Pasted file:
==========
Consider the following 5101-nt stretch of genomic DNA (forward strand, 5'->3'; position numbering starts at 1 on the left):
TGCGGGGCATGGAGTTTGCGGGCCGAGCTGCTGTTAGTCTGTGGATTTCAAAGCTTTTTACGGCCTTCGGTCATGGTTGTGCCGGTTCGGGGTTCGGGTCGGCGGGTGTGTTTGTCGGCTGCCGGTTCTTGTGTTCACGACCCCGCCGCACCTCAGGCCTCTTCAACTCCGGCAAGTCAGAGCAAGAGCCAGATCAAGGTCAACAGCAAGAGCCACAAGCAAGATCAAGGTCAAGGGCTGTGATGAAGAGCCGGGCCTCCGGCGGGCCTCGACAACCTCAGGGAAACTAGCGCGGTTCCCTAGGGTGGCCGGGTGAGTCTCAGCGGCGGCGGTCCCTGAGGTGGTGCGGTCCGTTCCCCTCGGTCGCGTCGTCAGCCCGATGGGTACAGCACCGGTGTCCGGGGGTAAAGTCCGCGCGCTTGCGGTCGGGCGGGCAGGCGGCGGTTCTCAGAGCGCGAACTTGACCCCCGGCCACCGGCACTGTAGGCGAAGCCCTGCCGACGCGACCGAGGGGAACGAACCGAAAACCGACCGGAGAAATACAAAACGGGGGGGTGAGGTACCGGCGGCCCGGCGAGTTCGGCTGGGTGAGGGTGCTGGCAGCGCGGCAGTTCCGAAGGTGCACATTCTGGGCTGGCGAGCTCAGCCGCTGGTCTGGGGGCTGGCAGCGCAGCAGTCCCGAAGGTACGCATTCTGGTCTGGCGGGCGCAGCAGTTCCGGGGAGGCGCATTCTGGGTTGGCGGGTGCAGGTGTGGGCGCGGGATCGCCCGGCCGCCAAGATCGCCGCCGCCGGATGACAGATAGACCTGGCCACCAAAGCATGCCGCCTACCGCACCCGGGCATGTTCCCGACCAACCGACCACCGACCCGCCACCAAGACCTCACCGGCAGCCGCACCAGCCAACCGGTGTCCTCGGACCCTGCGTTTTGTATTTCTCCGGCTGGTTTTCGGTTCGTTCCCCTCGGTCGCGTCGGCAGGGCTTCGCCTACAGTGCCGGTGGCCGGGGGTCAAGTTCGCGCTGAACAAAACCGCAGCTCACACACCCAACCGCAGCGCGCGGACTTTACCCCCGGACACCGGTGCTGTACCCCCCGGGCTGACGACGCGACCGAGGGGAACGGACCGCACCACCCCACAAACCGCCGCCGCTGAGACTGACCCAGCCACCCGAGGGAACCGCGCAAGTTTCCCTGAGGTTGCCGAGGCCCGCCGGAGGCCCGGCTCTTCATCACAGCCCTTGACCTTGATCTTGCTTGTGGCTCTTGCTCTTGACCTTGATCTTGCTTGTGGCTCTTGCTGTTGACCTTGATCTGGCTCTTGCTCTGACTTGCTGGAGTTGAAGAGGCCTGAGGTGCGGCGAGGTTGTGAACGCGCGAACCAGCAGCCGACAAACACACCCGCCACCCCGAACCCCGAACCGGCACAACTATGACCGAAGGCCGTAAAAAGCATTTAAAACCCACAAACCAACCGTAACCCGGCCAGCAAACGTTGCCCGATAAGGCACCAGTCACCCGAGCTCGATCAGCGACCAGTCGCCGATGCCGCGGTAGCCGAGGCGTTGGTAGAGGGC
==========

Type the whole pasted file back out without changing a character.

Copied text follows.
Consider the following 5101-nt stretch of genomic DNA (forward strand, 5'->3'; position numbering starts at 1 on the left):
TGCGGGGCATGGAGTTTGCGGGCCGAGCTGCTGTTAGTCTGTGGATTTCAAAGCTTTTTACGGCCTTCGGTCATGGTTGTGCCGGTTCGGGGTTCGGGTCGGCGGGTGTGTTTGTCGGCTGCCGGTTCTTGTGTTCACGACCCCGCCGCACCTCAGGCCTCTTCAACTCCGGCAAGTCAGAGCAAGAGCCAGATCAAGGTCAACAGCAAGAGCCACAAGCAAGATCAAGGTCAAGGGCTGTGATGAAGAGCCGGGCCTCCGGCGGGCCTCGACAACCTCAGGGAAACTAGCGCGGTTCCCTAGGGTGGCCGGGTGAGTCTCAGCGGCGGCGGTCCCTGAGGTGGTGCGGTCCGTTCCCCTCGGTCGCGTCGTCAGCCCGATGGGTACAGCACCGGTGTCCGGGGGTAAAGTCCGCGCGCTTGCGGTCGGGCGGGCAGGCGGCGGTTCTCAGAGCGCGAACTTGACCCCCGGCCACCGGCACTGTAGGCGAAGCCCTGCCGACGCGACCGAGGGGAACGAACCGAAAACCGACCGGAGAAATACAAAACGGGGGGGTGAGGTACCGGCGGCCCGGCGAGTTCGGCTGGGTGAGGGTGCTGGCAGCGCGGCAGTTCCGAAGGTGCACATTCTGGGCTGGCGAGCTCAGCCGCTGGTCTGGGGGCTGGCAGCGCAGCAGTCCCGAAGGTACGCATTCTGGTCTGGCGGGCGCAGCAGTTCCGGGGAGGCGCATTCTGGGTTGGCGGGTGCAGGTGTGGGCGCGGGATCGCCCGGCCGCCAAGATCGCCGCCGCCGGATGACAGATAGACCTGGCCACCAAAGCATGCCGCCTACCGCACCCGGGCATGTTCCCGACCAACCGACCACCGACCCGCCACCAAGACCTCACCGGCAGCCGCACCAGCCAACCGGTGTCCTCGGACCCTGCGTTTTGTATTTCTCCGGCTGGTTTTCGGTTCGTTCCCCTCGGTCGCGTCGGCAGGGCTTCGCCTACAGTGCCGGTGGCCGGGGGTCAAGTTCGCGCTGAACAAAACCGCAGCTCACACACCCAACCGCAGCGCGCGGACTTTACCCCCGGACACCGGTGCTGTACCCCCCGGGCTGACGACGCGACCGAGGGGAACGGACCGCACCACCCCACAAACCGCCGCCGCTGAGACTGACCCAGCCACCCGAGGGAACCGCGCAAGTTTCCCTGAGGTTGCCGAGGCCCGCCGGAGGCCCGGCTCTTCATCACAGCCCTTGACCTTGATCTTGCTTGTGGCTCTTGCTCTTGACCTTGATCTTGCTTGTGGCTCTTGCTGTTGACCTTGATCTGGCTCTTGCTCTGACTTGCTGGAGTTGAAGAGGCCTGAGGTGCGGCGAGGTTGTGAACGCGCGAACCAGCAGCCGACAAACACACCCGCCACCCCGAACCCCGAACCGGCACAACTATGACCGAAGGCCGTAAAAAGCATTTAAAACCCACAAACCAACCGTAACCCGGCCAGCAAACGTTGCCCGATAAGGCACCAGTCACCCGAGCTCGATCAGCGACCAGTCGCCGATGCCGCGGTAGCCGAGGCGTTGGTAGAGGGC